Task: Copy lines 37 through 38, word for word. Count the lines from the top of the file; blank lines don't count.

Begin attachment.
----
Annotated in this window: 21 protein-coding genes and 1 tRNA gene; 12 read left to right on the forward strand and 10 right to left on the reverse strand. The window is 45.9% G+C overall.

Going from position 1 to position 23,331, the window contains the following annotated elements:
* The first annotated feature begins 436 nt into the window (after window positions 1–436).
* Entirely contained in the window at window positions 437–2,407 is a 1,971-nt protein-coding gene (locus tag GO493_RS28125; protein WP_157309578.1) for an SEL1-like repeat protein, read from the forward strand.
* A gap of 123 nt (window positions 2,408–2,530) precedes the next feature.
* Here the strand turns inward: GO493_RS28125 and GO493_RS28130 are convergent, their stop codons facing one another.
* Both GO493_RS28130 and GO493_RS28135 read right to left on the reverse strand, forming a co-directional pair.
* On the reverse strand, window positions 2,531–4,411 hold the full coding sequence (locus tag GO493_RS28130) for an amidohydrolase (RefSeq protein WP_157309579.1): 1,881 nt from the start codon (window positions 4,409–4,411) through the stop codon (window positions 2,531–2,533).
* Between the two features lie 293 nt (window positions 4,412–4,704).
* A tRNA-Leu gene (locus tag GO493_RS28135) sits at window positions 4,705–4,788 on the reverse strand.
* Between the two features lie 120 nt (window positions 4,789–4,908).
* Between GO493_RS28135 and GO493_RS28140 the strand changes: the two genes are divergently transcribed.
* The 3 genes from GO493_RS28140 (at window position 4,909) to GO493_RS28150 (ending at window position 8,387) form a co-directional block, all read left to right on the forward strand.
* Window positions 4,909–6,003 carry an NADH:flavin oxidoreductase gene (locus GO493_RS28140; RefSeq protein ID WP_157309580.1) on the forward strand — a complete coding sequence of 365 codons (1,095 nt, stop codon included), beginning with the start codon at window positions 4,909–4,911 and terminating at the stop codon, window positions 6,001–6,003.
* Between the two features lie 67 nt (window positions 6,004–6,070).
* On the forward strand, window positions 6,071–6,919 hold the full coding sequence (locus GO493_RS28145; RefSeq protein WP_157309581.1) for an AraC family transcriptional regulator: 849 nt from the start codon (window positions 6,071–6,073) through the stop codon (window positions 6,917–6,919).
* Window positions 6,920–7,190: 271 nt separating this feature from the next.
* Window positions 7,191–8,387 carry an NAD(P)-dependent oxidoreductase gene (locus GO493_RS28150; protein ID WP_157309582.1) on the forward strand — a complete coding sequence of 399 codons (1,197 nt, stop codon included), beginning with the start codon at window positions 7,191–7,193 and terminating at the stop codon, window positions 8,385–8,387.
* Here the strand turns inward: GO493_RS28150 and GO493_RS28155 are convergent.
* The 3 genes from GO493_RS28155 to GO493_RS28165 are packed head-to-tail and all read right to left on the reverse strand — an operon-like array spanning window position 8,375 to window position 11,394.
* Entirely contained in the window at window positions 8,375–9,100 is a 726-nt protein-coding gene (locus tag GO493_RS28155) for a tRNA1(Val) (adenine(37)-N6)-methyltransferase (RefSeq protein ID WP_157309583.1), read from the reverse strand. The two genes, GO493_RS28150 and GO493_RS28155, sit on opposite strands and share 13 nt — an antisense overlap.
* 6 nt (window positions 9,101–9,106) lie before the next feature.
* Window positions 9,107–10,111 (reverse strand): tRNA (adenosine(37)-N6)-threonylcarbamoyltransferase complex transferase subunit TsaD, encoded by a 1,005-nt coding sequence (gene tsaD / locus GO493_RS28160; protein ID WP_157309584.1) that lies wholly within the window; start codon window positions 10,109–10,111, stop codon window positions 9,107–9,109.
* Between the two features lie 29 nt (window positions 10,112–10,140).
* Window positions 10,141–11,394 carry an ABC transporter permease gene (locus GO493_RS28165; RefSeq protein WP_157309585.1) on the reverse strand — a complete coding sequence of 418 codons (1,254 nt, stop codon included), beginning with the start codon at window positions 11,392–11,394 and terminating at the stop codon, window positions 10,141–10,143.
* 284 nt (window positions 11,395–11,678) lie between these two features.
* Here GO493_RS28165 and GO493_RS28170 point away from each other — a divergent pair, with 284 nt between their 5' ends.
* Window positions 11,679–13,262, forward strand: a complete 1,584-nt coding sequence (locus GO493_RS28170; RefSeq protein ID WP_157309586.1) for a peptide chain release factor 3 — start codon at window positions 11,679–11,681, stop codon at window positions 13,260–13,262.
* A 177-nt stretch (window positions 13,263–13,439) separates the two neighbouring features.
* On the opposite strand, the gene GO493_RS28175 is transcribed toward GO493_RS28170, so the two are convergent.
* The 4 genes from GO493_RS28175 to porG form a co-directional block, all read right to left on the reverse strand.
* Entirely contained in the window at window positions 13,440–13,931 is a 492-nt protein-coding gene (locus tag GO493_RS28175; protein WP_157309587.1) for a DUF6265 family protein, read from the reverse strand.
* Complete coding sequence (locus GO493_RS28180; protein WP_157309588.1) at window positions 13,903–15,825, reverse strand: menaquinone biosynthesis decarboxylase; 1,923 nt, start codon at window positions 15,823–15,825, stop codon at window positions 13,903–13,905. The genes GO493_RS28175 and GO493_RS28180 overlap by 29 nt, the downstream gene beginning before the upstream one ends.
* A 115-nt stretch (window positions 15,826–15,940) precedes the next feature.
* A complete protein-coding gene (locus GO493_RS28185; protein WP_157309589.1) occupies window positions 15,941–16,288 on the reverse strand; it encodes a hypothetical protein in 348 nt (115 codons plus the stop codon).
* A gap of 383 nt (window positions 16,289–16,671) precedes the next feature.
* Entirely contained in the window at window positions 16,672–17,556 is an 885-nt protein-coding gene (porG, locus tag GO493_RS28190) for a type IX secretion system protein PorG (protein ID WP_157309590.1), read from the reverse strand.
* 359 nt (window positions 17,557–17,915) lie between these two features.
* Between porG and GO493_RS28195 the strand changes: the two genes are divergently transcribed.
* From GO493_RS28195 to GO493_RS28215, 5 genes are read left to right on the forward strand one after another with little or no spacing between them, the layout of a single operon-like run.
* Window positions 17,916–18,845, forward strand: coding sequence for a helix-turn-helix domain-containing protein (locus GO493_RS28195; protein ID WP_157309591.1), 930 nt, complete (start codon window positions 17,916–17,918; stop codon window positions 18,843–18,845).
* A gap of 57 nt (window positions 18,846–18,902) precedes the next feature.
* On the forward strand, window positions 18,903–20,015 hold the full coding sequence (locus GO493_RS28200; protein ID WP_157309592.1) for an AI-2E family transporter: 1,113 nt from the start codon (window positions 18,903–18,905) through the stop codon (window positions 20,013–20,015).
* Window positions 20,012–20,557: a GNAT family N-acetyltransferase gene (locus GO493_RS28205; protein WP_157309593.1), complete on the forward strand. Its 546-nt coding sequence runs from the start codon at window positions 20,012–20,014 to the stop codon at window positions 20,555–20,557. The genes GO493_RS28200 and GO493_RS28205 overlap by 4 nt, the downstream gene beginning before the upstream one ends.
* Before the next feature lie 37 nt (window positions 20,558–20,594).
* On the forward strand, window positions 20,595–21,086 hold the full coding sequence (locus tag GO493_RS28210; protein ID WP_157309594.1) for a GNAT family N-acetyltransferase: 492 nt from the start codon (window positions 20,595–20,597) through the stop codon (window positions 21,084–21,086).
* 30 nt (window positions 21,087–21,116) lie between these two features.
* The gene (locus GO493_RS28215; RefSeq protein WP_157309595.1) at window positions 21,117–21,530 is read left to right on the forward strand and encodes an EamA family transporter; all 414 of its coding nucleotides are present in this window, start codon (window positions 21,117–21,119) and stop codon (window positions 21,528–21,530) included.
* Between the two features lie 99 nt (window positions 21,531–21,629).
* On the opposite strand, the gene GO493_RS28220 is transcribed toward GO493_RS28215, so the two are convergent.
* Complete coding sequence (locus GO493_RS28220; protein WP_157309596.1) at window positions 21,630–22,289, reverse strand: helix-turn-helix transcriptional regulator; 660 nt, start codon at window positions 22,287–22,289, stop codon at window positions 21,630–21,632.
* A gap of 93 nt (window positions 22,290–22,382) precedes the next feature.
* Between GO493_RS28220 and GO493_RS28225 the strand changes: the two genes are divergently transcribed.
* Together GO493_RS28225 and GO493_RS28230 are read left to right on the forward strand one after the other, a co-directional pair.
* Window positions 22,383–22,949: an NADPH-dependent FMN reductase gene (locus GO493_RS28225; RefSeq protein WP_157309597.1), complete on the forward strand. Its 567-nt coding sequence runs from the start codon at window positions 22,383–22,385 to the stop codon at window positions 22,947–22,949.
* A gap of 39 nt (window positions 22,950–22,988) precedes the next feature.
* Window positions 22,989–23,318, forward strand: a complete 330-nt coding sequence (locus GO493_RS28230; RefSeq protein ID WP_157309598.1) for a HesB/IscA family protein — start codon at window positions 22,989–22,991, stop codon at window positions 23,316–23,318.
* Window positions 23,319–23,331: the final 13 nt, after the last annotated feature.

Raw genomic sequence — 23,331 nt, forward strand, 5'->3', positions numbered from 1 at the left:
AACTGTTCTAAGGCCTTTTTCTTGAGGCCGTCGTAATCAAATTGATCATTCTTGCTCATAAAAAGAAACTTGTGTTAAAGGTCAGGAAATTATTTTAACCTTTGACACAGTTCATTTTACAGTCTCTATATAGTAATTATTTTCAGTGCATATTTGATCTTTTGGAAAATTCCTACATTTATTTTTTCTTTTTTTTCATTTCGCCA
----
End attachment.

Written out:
* Entirely contained in the window at window positions 16,672–17,556 is an 885-nt protein-coding gene (porG, locus tag GO493_RS28190) for a type IX secretion system protein PorG (protein ID WP_157309590.1), read from the reverse strand.
* 359 nt (window positions 17,557–17,915) lie between these two features.